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From Aaron Bannert <aa...@clove.org>
Subject Re: RTC killed the open source project
Date Tue, 09 Aug 2005 15:24:50 GMT
No, 2.0 was a moving target because there was lots of active
development and things were getting rapidly fixed and rolled into
tarballs for our beta testers to pound on. There were easily 3 times
as many developers working on 2.0 than there are now.

Moving Target >> Stagnation

Bill's changes were numerous but each was individually reviewable.
The RTC alternative is to post that patches, find 2 other buddies to
hold hands with while crossing the street, look both ways, hold your
breath, then commit the big megapatch. Version control is your friend,
use it.

-aaron


On Aug 9, 2005, at 7:46 AM, Mads Toftum wrote:

> On Tue, Aug 09, 2005 at 09:11:56AM -0400, Jim Jagielski wrote:
>
>> I think that RTC has a place, but too often RTC is used as a club
>> to slow down development. Small changes that could easily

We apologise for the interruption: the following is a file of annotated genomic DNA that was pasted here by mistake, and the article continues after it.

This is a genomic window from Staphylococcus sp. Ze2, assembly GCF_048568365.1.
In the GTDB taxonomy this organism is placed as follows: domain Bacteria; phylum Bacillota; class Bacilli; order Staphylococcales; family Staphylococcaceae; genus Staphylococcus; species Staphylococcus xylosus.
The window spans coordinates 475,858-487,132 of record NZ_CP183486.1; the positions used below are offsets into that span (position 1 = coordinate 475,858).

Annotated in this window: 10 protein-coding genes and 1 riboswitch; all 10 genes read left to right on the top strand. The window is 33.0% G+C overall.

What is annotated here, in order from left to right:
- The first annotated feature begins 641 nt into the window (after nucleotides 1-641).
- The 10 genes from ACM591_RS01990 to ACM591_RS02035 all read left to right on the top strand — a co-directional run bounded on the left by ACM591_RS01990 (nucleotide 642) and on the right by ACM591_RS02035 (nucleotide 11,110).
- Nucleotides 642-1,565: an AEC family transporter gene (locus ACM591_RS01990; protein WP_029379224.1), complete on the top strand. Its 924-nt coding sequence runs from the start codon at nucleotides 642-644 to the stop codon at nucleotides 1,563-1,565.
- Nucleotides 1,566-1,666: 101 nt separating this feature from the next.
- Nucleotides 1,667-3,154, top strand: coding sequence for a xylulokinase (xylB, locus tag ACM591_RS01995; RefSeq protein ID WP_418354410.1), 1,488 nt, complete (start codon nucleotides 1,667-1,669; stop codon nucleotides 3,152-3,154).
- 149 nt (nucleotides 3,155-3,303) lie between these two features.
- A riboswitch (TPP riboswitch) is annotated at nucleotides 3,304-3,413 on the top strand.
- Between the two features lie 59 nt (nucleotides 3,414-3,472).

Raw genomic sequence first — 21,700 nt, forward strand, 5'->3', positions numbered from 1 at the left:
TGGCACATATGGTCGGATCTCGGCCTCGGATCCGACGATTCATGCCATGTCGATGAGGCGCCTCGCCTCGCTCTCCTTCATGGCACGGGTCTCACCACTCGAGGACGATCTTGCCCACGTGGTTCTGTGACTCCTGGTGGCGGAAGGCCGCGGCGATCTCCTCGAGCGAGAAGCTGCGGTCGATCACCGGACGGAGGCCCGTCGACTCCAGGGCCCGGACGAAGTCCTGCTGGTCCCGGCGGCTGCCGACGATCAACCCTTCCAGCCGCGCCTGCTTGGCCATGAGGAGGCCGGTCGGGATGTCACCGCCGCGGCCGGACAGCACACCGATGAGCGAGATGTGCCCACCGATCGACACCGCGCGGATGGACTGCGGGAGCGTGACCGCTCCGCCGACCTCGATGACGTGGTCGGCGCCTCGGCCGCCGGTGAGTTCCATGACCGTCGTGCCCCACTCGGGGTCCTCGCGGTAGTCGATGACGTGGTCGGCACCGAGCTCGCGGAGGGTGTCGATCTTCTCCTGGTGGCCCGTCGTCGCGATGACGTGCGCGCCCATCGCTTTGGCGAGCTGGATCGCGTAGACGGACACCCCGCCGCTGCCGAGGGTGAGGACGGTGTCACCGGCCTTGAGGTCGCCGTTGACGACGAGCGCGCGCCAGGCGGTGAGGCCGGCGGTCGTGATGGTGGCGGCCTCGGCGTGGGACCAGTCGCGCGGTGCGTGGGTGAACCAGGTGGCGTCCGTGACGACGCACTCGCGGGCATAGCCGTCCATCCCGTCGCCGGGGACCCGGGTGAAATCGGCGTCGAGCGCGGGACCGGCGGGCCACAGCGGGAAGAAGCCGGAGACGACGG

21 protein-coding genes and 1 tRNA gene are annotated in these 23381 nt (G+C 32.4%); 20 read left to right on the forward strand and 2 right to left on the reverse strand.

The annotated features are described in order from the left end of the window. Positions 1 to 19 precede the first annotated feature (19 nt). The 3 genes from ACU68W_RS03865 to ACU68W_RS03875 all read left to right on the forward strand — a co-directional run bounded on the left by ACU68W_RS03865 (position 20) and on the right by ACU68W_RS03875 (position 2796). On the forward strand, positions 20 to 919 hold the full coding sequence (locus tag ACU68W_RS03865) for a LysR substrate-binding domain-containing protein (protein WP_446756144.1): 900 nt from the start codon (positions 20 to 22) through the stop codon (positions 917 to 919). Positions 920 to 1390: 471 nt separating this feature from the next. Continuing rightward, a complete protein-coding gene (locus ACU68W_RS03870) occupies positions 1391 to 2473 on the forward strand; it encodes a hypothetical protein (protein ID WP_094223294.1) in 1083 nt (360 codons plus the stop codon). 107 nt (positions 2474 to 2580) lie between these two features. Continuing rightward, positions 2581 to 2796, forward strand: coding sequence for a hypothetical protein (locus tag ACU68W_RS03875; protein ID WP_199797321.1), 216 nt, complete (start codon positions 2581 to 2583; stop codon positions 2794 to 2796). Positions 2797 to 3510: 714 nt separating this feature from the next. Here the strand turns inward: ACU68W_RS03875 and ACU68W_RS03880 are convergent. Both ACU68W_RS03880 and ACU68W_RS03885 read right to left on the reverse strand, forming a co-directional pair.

>> be made once the code has been committed instead result in
>> cycles of "Wouldn't it be best to do this?" and another
>> round of patch-vote commences.
>>
>>
> All fine in theory, but wrowe who is the one suggesting CTR on  
> those two
> modules certainly wasn't suggesting small changes - there was what  
> - 20
> commits in the proxy/cache code the other day?
> The real trick is how you define the difference between small,
> relatively safe changes and complete rewrites of large chunks of code.
> 2.0 took very long to settle because it was very much a moving  
> target, I
> would hate for the same to keep happening with a 2.2 release.
>
> vh
>
> Mads Toftum
> -- 
> `Darn it, who spiked my coffee with water?!' - lwall
>
>


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